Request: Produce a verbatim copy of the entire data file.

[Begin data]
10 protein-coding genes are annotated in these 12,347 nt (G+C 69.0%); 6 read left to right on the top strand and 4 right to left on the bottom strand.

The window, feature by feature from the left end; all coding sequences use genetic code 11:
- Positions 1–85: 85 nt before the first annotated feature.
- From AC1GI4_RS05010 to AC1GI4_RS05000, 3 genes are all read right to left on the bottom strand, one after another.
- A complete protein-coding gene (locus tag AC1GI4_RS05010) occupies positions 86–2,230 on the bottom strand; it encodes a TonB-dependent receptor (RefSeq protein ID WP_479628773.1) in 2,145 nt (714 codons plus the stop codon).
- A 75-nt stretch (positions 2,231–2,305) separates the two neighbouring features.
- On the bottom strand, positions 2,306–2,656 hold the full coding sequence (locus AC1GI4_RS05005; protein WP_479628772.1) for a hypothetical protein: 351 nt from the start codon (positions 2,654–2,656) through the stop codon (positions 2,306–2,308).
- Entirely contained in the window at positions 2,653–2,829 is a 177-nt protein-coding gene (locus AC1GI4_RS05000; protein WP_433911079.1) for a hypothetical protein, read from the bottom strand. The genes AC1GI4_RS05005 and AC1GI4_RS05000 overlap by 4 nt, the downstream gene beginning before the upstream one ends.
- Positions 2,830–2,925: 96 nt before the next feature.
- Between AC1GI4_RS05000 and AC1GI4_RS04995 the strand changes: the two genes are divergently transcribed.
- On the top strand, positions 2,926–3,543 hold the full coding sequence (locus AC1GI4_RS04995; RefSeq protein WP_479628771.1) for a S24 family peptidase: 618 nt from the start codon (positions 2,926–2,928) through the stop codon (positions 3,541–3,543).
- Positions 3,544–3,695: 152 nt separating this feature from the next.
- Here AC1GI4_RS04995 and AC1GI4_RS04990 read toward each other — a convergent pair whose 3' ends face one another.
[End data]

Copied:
10 protein-coding genes are annotated in these 12,347 nt (G+C 69.0%); 6 read left to right on the top strand and 4 right to left on the bottom strand.

The window, feature by feature from the left end; all coding sequences use genetic code 11:
- Positions 1–85: 85 nt before the first annotated feature.
- From AC1GI4_RS05010 to AC1GI4_RS05000, 3 genes are all read right to left on the bottom strand, one after another.
- A complete protein-coding gene (locus tag AC1GI4_RS05010) occupies positions 86–2,230 on the bottom strand; it encodes a TonB-dependent receptor (RefSeq protein ID WP_479628773.1) in 2,145 nt (714 codons plus the stop codon).
- A 75-nt stretch (positions 2,231–2,305) separates the two neighbouring features.
- On the bottom strand, positions 2,306–2,656 hold the full coding sequence (locus AC1GI4_RS05005; protein WP_479628772.1) for a hypothetical protein: 351 nt from the start codon (positions 2,654–2,656) through the stop codon (positions 2,306–2,308).
- Entirely contained in the window at positions 2,653–2,829 is a 177-nt protein-coding gene (locus AC1GI4_RS05000; protein WP_433911079.1) for a hypothetical protein, read from the bottom strand. The genes AC1GI4_RS05005 and AC1GI4_RS05000 overlap by 4 nt, the downstream gene beginning before the upstream one ends.
- Positions 2,830–2,925: 96 nt before the next feature.
- Between AC1GI4_RS05000 and AC1GI4_RS04995 the strand changes: the two genes are divergently transcribed.
- On the top strand, positions 2,926–3,543 hold the full coding sequence (locus AC1GI4_RS04995; RefSeq protein WP_479628771.1) for a S24 family peptidase: 618 nt from the start codon (positions 2,926–2,928) through the stop codon (positions 3,541–3,543).
- Positions 3,544–3,695: 152 nt separating this feature from the next.
- Here AC1GI4_RS04995 and AC1GI4_RS04990 read toward each other — a convergent pair whose 3' ends face one another.